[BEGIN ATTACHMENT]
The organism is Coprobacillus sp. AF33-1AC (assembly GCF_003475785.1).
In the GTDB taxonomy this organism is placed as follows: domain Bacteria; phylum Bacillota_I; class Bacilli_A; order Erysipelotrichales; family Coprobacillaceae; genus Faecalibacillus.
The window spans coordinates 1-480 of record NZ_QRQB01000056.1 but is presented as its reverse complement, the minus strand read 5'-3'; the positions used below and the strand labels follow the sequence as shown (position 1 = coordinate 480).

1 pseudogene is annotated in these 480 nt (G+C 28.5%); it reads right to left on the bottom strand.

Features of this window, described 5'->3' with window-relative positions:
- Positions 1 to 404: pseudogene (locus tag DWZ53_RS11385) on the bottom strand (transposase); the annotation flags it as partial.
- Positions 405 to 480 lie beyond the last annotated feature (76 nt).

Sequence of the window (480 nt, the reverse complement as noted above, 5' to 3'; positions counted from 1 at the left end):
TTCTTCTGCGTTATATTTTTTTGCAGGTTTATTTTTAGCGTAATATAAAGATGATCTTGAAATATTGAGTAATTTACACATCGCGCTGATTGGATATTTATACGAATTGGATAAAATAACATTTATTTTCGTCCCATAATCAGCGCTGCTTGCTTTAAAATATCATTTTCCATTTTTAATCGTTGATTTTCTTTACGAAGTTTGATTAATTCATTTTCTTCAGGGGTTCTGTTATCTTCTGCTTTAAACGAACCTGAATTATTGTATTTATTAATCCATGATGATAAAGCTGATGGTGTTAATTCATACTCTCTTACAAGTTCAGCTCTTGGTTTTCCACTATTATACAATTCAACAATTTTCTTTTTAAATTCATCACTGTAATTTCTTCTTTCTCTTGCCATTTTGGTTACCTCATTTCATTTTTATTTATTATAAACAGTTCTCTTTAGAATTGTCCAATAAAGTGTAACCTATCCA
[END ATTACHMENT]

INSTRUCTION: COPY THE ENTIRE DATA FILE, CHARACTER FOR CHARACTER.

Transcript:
The organism is Coprobacillus sp. AF33-1AC (assembly GCF_003475785.1).
In the GTDB taxonomy this organism is placed as follows: domain Bacteria; phylum Bacillota_I; class Bacilli_A; order Erysipelotrichales; family Coprobacillaceae; genus Faecalibacillus.
The window spans coordinates 1-480 of record NZ_QRQB01000056.1 but is presented as its reverse complement, the minus strand read 5'-3'; the positions used below and the strand labels follow the sequence as shown (position 1 = coordinate 480).

1 pseudogene is annotated in these 480 nt (G+C 28.5%); it reads right to left on the bottom strand.

Features of this window, described 5'->3' with window-relative positions:
- Positions 1 to 404: pseudogene (locus tag DWZ53_RS11385) on the bottom strand (transposase); the annotation flags it as partial.
- Positions 405 to 480 lie beyond the last annotated feature (76 nt).

Sequence of the window (480 nt, the reverse complement as noted above, 5' to 3'; positions counted from 1 at the left end):
TTCTTCTGCGTTATATTTTTTTGCAGGTTTATTTTTAGCGTAATATAAAGATGATCTTGAAATATTGAGTAATTTACACATCGCGCTGATTGGATATTTATACGAATTGGATAAAATAACATTTATTTTCGTCCCATAATCAGCGCTGCTTGCTTTAAAATATCATTTTCCATTTTTAATCGTTGATTTTCTTTACGAAGTTTGATTAATTCATTTTCTTCAGGGGTTCTGTTATCTTCTGCTTTAAACGAACCTGAATTATTGTATTTATTAATCCATGATGATAAAGCTGATGGTGTTAATTCATACTCTCTTACAAGTTCAGCTCTTGGTTTTCCACTATTATACAATTCAACAATTTTCTTTTTAAATTCATCACTGTAATTTCTTCTTTCTCTTGCCATTTTGGTTACCTCATTTCATTTTTATTTATTATAAACAGTTCTCTTTAGAATTGTCCAATAAAGTGTAACCTATCCA